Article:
The Robing Room was also briefly used as the House of Lords’ meeting chamber while the House of Lords Chamber was occupied by the House of Commons, whose chamber had been destroyed by the Blitz in 1941.
Immediately north of the Robing Room is the Royal Gallery. At 33.5 by 13.7 metres (110 by 45 ft), it is one of the largest rooms in the Palace. Its main purpose is to serve as the stage of the royal procession at State Openings of Parliament, which the audience watch from temporary tiered seating on both sides of the route. It has also been used on occasion by visiting statesmen from abroad when addressing both Houses of Parliament, as well as for receptions in honour of foreign dignitaries, and more regularly for the Lord Chancellor’s Breakfast; in the past it was the theatre of several trials of peers by the House of Lords. Documents from the Parliamentary Archives are on display in the Royal Gallery (including a facsimile of Charles I’s death warrant), and the tables and seating offer a workspace for members of the Lords that is conveniently close to their debating chamber.
The decorative scheme of the Royal Gallery was meant to display important moments in British military history, and the walls are decorated by two large paintings by Daniel Maclise, each measuring 13.7 by 3.7 metres (45 by 12 ft): The Death of Nelson (depicting Lord Nelson’s demise at the Battle of Trafalgar in 1805) and The Meeting of Wellington and Blücher after the Battle of Waterloo (showing the Duke of Wellington meeting Gebhard Leberecht von Blücher at the Battle of Waterloo in 1815). The murals deteriorated rapidly after their completion due to a range of factors, most importantly atmospheric pollution, and today they are almost monochrome. The rest of the planned frescos were cancelled, and the walls are filled with portraits of kings and queens from George I onwards. Another decorative element with military undertones are the eight statues of gilded Caen stone that flank the three doorways and the bay window of the Gallery, sculpted by John Birnie Philip. Each depicts a monarch during whose reign a key battle or war took place. They are: Alfred the Great and William the Conqueror; Richard I and Edward III; Henry V and Elizabeth I; William III and Anne. The panelled ceiling, 13.7 metres (45 ft) above the floor, features Tudor roses and lions, and the stained-glass windows show the coats of arms of the Kings of England and Scotland.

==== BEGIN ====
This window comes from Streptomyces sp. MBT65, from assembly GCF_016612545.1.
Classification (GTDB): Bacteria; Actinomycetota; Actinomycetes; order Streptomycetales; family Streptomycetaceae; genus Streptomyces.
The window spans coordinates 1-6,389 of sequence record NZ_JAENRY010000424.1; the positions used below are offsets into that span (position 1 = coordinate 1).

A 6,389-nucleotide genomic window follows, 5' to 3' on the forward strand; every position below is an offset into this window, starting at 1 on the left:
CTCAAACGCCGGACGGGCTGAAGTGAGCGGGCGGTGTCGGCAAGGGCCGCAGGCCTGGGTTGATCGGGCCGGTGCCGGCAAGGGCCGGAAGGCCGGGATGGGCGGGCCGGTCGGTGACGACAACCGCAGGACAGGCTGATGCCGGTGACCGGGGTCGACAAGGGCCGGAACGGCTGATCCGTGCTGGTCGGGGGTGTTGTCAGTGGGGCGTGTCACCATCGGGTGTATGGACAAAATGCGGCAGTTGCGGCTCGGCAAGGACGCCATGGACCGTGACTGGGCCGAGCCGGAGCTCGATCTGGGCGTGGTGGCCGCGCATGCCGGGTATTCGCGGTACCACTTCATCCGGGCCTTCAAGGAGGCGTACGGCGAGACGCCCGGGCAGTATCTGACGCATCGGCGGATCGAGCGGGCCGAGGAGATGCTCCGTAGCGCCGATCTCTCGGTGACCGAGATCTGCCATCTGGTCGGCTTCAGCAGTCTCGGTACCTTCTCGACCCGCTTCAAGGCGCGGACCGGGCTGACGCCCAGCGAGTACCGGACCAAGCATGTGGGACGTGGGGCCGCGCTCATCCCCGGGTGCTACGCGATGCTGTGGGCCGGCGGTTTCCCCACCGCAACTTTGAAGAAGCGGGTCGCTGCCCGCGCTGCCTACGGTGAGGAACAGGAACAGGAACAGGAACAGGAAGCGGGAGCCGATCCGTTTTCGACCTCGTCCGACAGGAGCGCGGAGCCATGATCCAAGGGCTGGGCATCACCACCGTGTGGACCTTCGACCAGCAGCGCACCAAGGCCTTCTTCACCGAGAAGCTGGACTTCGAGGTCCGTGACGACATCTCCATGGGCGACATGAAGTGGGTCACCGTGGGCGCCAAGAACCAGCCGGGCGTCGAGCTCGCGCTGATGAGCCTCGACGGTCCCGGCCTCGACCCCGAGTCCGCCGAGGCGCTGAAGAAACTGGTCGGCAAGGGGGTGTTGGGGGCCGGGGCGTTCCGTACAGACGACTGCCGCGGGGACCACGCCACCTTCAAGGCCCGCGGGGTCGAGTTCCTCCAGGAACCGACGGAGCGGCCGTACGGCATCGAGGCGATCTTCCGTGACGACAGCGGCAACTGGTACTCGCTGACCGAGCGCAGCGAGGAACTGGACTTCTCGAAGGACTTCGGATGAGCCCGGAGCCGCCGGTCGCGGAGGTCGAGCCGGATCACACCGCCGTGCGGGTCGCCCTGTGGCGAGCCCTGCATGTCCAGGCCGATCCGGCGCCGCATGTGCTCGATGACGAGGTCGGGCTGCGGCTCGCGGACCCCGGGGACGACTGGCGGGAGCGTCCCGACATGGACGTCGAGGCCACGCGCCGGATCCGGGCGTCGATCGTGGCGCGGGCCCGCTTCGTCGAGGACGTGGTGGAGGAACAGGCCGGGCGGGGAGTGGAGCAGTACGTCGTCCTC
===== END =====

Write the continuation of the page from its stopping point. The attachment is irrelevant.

The Prince’s Chamber is a small anteroom between the Royal Gallery and the Lords Chamber, named after the room adjoining the Parliament Chamber in the Old Palace of Westminster. Thanks to its location, it is a place where members of the Lords meet to discuss business of the House. Several doors lead out of the room, to the division lobbies of the House of Lords and to a number of important offices.
The theme of the Prince’s Chamber is Tudor history, and 28 oil portraits painted on panels around the room depict members of the Tudor dynasty. They are the work of Richard Burchett and his pupils, and their creation entailed extensive research, which contributed to the founding of the National Portrait Gallery in 1856. 12 bronze bas-reliefs are set into the wall below the portraits, executed by William Theed in 1855–1857. Scenes included are The Field of the Cloth of Gold, The Escape of Mary, Queen of Scots and Raleigh Spreading His Cloak As a Carpet for the Queen. Above the portraits, at window level, there are compartments intended for copies of six of the ten Armada tapestries, which hung in the chamber of the House of Lords until their destruction in the 1834 fire and depicted the defeat of the Spanish Armada in 1588. The project was put on hold in 1861 (by which time only one painting had been completed), and was not revived until 2007; as of August 2010[update], all six paintings have been finished and are on display in the Royal Gallery. They are scheduled to be fixed in the Prince’s Chamber in the following months.[needs update]